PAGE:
We were slaves once

First of two parts.
As Jews, we remind ourselves each Passover of our people’s search for freedom. We abhor those evil vestiges of the past and celebrate our freedoms.
As immigrants to America, escapees from the pogroms, poverty, and prejudice of Europe and elsewhere, our ancestors came seeking refuge and opportunities for a more positive future for their families.
Our European immigrant ancestors worked to provide for
their future families not with-standing anti-Jewish prejudice and discrimination in a relatively competitive society.
But what of our fellow black Americans? According to the Pew Research Center, most of our nation’s 40 million U.S.-born black Americans trace their roots back to the slaves forcibly brought from Africa, starting in 1619.
While the South’s defeat in America’s Civil War may have legally abolished plantation slavery, it failed to free the ex-slaves from the yoke of Southern laws, codes and restrictions.
These restrictions were designed to maintain black Americans’ subservient status. Descendants had to face many laws, rules, ordinances and restrictions, limiting their ability to compete and grow.
Originally referred to as Black Codes, they restricted ex-slave’s freedoms and forced them to work for low wages, maybe required service as an apprentice, restricted where they could live, and generally imposed the lowest social status upon them.
While these restrictions have long been declared as unconstitutional and black Americans have equal protection “under the law,” the disparity in our society is still evident.
Racism is alive and well, replacing what was formerly referred to openly as “White Supremacy” with its lynchings and KKK rallies and cross burnings. Recent historical events speak for themselves.
Questionable shootings of young black men by the police and others have been a horrible reality for too long. Lynchings seem to have been replaced by biased police and eager civilian enforcers.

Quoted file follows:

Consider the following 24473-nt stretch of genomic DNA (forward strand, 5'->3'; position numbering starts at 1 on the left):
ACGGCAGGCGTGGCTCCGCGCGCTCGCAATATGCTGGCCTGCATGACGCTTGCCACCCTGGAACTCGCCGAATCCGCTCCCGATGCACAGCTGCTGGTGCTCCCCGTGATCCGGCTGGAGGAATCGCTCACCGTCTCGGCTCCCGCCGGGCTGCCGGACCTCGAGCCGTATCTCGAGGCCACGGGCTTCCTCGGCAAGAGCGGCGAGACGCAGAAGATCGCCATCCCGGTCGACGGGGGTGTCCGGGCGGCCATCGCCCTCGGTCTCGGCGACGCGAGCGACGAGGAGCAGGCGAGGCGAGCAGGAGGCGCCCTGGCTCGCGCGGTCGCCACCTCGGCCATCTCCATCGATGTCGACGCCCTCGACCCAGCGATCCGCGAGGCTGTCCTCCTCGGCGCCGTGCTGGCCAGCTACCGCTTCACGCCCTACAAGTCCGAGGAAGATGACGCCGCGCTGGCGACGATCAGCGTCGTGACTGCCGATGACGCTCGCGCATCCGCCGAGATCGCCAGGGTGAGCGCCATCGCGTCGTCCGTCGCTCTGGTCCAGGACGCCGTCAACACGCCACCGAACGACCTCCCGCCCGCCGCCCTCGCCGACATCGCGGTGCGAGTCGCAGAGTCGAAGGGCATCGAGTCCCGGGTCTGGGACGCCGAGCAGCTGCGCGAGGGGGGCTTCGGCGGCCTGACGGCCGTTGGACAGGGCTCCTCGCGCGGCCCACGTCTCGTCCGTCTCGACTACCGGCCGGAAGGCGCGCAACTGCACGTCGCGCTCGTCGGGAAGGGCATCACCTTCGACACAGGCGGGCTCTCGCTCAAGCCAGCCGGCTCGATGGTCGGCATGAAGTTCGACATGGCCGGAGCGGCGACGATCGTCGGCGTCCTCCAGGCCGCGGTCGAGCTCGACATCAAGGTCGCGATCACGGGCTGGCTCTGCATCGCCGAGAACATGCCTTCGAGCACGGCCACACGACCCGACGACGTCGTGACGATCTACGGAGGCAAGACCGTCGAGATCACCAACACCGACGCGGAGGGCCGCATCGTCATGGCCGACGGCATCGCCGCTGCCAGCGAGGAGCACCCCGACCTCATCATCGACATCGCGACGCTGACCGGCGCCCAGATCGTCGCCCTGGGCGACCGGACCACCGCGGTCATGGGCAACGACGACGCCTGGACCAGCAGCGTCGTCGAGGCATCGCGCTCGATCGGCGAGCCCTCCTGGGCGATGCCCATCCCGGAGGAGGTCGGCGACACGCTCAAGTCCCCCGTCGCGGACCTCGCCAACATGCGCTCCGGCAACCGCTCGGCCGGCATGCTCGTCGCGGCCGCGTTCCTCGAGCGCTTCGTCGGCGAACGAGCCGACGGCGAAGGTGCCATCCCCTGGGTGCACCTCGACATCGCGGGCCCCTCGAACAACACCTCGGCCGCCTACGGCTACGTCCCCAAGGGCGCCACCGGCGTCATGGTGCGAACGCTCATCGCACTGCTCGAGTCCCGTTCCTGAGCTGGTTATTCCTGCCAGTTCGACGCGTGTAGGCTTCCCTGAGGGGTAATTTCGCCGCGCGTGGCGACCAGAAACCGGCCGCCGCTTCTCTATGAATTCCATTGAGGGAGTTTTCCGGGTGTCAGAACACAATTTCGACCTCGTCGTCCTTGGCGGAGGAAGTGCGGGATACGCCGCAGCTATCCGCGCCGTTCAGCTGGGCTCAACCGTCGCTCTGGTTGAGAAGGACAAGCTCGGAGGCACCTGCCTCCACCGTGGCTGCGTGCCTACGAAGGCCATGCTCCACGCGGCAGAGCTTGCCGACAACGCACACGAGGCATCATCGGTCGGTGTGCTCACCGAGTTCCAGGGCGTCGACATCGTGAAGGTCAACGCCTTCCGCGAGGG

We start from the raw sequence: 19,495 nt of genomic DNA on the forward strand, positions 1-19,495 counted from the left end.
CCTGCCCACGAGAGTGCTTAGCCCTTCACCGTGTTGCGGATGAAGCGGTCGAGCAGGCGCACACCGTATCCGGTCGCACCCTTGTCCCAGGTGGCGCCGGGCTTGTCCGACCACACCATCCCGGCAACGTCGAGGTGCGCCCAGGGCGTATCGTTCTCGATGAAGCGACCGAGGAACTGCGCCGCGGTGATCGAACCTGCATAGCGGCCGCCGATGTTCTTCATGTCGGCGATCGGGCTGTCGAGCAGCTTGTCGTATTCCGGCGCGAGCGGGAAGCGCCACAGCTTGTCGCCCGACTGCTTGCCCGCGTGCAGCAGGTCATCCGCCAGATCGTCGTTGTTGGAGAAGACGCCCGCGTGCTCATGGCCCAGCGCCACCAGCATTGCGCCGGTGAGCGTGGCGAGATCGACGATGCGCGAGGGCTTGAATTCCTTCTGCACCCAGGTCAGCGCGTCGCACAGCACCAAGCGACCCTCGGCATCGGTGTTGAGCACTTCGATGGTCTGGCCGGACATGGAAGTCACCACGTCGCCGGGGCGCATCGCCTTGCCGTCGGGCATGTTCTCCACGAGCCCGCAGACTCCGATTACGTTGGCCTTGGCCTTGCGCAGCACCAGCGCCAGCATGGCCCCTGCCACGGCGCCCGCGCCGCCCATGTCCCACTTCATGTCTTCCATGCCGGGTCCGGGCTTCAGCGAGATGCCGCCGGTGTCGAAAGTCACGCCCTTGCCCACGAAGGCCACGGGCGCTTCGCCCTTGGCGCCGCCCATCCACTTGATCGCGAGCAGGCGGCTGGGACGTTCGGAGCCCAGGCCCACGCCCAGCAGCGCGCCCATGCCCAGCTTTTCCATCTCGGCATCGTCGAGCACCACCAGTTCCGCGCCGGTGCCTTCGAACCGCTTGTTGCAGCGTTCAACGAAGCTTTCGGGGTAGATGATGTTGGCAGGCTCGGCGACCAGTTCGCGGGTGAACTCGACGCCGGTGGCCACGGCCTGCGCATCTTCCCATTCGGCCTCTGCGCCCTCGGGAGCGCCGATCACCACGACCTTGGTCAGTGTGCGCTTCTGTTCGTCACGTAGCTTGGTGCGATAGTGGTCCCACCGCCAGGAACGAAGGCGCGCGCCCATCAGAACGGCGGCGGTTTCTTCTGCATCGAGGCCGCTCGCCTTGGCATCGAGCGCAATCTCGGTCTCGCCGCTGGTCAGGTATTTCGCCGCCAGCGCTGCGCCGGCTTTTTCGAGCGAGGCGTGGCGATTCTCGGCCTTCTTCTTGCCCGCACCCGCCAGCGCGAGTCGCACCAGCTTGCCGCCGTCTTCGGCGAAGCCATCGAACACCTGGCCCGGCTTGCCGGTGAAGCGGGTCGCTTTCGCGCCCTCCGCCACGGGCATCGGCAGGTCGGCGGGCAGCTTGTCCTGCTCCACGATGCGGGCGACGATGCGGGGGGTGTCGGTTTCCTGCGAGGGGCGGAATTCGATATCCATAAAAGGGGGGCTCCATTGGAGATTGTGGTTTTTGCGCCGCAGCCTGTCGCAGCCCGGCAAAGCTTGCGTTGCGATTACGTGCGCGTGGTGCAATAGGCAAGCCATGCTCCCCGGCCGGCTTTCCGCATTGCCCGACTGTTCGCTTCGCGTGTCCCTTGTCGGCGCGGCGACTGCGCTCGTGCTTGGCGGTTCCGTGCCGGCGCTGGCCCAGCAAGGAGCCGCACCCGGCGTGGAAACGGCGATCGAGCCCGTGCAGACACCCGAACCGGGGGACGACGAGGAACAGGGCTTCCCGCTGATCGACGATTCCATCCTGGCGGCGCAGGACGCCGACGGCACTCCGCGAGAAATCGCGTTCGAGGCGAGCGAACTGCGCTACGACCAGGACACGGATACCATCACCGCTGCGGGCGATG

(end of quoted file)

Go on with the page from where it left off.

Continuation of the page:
Stand your ground laws and similar police empowerment tools which enlist the aid of civilians are questionable at the very least, another threat reminiscent of those lynching days.
To the black community, they add a possible threat, something to fear if they don’t behave.
Perhaps the current investigation of the tragic killing of young black jogger, Ahmed Arbery, in Georgia by three white residents, will help to finally discredit and end the use of racial profiling by law enforcement.
I applaud the ADL for testifying last month before a Congressional Committee on Human Rights, stating its organization’s opposition to the detrimental impact of racial, religious and ethnic profiling by law enforcement.
First there was slavery, then Black Codes, segregation, lynchings and beatings, Jim Crow Laws, housing restrictions, unequal pay, unequal treatment before the law and racial profiling.
As Jews at heart, not in name only, we must support equal rights for all!

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